JISC INF11 Programme Meeting: From unprojects to services

I’m going to the JISC Information Programme Meeting on Thursday and have been asked to join a panel where I’ll talk about our work at Lincoln under the heading ‘from unprojects to services’. Here are my notes.

Over the last couple of years, staff in CERD, The Library and ICT have worked closely together on a number of ‘rapid innovation’ projects, which have sometimes later attracted JISC funding.  Much of our work has been undertaken at the initiative of individual staff, who have benefited from a supportive ICT environment that allows us the freedom to develop and test our ideas without running into bureaucratic walls. ICT – in particular the head of the department, Mike Day, and head of the Online Services Team, Tim Simmonds – recognised the benefits of employing undergraduate students and recent graduates, and established a post which Nick Jackson and Alex Bilbie share. Alongside this, I have been applying for JISC funding and successful bids have allowed us to employ Nick and Alex full-time rather than part-time. In recent months, this has worked very well and currently much of their time is spent working on JISC-funded projects which bring value to the University. Below, are a list of the services that this culture of innovation has allowed us to work on over the last year or so. Click on the links to go to the services.

The Common Web Design: Distributed HTML5/CSS3 template for internal services

Posters: A repository for visual communications

lncn.eu: The official URL shortner for the university. Provides real-time stats, API and acts as branded/trusted proxy for other services.

Single Sign On: OAuth/SAML/Shibboleth/NTML/Eduroam integration

Zen Desk: University Help Desk

My Calendar: An aggregation of space-time data into a flexible web service. JISC-funded.

Nucleus: Datastore for People, Events, Bibliographic and Location data (and more to follow). Provides (open) APIs to all other services. MongoDB.

James Docherty, a third year student, used the nucleus datastore as a source of data for his final year project: Situated Displays for buildings, showing room booking information, posters and announcements.

Staff Directory: Fast, versatile people-focused search engine

Jerome: Fast, modern, personalised library search portal aggregating books, journals and EPrints data. JISC-funded.

Mobile: A directory of university services for mobile devices

Online Server Monitoring: A simple dashboard for anyone to check whether a service is working

QR Codes: Will be used for asset tags and already being used in rooms to create Help Desk tickets.

  • Most of these services push and pull data to Nucleus, the central, open datastore built on MongoDB. e.g. Zen Desk=People + Locations, My Calendar=Events, Jerome=Bibliographic
  • We’re currently looking at how Nucleus can also be a source for Linked Data. It has open(ish) APIs.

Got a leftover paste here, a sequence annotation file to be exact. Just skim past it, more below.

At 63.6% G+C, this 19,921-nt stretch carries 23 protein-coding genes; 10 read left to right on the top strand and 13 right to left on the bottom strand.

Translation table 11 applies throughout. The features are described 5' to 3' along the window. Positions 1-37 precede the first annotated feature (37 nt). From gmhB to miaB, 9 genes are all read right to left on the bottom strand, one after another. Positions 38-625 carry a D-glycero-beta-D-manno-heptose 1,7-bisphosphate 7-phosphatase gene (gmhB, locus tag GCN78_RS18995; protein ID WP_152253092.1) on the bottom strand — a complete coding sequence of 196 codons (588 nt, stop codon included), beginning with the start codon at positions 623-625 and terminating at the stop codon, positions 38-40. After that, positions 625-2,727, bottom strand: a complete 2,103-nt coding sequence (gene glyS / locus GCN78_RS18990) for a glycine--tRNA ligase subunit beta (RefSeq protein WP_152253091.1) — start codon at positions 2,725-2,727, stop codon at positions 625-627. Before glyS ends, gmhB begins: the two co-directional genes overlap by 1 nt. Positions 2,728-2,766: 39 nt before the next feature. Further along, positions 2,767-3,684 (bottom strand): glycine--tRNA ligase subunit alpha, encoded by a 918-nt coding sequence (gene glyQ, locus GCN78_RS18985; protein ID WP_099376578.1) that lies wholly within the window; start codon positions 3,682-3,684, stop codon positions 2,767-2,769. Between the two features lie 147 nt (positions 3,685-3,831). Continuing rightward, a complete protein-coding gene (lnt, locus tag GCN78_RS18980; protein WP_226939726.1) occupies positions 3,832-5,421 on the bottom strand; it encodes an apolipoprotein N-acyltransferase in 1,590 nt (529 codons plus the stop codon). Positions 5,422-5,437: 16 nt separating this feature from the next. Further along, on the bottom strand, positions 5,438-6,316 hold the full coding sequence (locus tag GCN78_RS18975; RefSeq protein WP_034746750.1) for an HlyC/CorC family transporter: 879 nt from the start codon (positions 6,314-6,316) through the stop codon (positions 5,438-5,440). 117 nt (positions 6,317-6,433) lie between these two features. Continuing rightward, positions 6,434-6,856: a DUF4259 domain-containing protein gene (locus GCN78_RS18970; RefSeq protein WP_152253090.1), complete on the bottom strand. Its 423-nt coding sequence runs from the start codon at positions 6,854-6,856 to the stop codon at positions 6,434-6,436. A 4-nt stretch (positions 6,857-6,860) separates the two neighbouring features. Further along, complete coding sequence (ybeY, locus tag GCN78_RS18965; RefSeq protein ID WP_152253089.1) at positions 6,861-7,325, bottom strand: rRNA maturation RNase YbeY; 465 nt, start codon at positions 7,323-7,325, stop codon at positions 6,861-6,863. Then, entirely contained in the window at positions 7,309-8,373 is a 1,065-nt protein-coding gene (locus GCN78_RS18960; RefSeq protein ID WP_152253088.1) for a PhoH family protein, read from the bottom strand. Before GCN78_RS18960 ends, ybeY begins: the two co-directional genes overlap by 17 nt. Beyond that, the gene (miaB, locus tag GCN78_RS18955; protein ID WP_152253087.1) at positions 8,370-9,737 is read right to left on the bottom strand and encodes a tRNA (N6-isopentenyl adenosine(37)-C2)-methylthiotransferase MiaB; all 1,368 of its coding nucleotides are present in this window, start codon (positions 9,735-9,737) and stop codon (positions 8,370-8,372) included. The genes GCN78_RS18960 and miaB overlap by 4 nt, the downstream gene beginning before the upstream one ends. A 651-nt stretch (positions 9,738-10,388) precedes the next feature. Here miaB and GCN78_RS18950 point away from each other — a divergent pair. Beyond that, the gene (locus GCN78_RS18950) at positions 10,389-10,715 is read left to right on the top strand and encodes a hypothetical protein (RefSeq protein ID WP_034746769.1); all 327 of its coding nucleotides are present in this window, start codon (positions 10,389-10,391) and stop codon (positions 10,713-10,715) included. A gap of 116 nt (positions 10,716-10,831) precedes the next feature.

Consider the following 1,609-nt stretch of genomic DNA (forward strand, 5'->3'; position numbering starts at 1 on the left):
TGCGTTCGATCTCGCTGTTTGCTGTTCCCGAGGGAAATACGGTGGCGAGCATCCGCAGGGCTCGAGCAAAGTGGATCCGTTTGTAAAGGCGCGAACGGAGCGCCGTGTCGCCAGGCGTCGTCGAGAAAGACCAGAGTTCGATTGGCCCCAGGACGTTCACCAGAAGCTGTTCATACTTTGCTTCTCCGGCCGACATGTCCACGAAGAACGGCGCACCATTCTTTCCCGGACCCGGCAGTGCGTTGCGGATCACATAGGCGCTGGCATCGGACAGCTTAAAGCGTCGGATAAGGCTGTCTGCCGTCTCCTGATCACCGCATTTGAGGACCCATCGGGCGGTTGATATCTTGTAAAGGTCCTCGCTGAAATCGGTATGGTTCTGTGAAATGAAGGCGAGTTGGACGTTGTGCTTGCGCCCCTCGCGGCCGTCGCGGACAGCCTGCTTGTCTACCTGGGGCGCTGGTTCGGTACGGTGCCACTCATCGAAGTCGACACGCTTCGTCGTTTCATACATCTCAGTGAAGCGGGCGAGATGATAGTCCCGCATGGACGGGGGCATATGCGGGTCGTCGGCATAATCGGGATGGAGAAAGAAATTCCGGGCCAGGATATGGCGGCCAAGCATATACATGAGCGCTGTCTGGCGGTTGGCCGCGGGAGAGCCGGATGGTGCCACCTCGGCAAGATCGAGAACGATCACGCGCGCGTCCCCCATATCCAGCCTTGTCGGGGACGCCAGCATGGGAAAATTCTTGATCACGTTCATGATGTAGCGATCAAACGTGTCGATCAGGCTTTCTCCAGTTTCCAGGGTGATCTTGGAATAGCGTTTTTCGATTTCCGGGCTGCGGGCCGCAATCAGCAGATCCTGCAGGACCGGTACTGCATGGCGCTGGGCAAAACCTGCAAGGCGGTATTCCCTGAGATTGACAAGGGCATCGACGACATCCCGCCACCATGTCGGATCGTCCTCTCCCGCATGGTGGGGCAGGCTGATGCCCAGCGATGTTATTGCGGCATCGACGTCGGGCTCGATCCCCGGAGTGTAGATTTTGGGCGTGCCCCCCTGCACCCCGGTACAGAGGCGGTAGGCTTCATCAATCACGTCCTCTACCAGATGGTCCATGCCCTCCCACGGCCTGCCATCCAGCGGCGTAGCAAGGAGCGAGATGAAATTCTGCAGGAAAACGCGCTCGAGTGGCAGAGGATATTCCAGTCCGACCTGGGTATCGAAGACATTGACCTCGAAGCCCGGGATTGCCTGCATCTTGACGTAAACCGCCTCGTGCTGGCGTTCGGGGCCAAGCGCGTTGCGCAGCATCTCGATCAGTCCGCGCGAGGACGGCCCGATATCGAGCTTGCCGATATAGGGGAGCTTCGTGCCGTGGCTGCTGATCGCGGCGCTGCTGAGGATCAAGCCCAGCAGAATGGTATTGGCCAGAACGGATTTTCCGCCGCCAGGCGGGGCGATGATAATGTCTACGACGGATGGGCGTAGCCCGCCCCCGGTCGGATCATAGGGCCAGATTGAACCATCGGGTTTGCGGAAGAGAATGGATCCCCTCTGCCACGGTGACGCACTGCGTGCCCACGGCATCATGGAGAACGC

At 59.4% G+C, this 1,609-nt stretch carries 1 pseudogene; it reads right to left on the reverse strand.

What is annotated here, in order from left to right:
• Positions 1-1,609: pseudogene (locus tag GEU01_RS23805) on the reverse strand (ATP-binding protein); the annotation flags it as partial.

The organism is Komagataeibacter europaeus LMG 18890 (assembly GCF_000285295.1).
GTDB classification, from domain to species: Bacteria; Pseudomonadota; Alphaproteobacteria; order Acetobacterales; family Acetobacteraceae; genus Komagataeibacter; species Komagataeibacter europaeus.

• CWD sites transparently sign the person in to the site, if they are signed in elsewhere.
  • We like Open Source. SSO is mostly open source software. Alex has released his OAuth 2.0 code. CWD likely to be open source; MongoDB, bits and pieces from Jerome and My Calendar.
  • As we build these services, they are being integrated, too. e.g. lncn.eu will be a URL resolver for Jerome offering realtime monitoring; posters will show up in My Calendar events; CWD is the design framework for My Calendar.
  • Most of these services are for official launch in September. They will be included in the new ICT Handbook, included in brochures and other announcements.
  • We’re working with the Student Union to develop the use of FourSquare around the university.
  • Now that we know we can develop this way and that it works and we enjoy it, we’re hoping to expand from two to four student/graduate developers and have our own budget for hardware/software/conferences and to give to staff and students that want to join us.
  • Our approach links into the University’s Teaching and Learning Strategy: Student as Producer. We want to work with students and staff across disciplines to create useful, innovative and enjoyable online services that make the University of Lincoln a great place to work and study at. It’s not about a team that works on ‘educational technology’, but rather a network of people who develop and support technologies that make Lincoln a productive environment for research, teaching and learning. It’s inclusive, with students (and therefore learning) at its core.

‘Green ICT’ : More efficiently unsustainable?

My slides for the Digital 2020 GreenICT mini-conference:

There are quite extensive notes which can be read from slide 21 onwards.


In retrospect, I think these slides are pretty incoherent. I tried to make up for this by adding notes and references and figured that when I gave the presentation, I’d smooth all the joins. Alas, I didn’t really get time to do that, either.

During the presentation, the slides which seemed to have the most impact were 2 & 3, which introduce the Jevons Paradox of ‘efficiencies’ and then the actual increase in global energy use. I should also add that despite efficiencies and taking population increases into account, per capita energy use is still increasing globally. You can see how individual countries compare here: http://j.mp/51IIId

The slide (16) where I ask ‘Why be Green?’ and say ‘Resilience’ is meant to refer to Green being about dematerialisation, energy efficiency, and a zero or planned negative growth economy. Each of these ‘green factors’ could contribute to reduce the impacts of energy depletion and climate change and therefore contribute to resilience. I don’t think they would mitigate the impacts, but individuals and organisations that understand the principles of ‘being green’, would be better placed and more resilient against those impacts.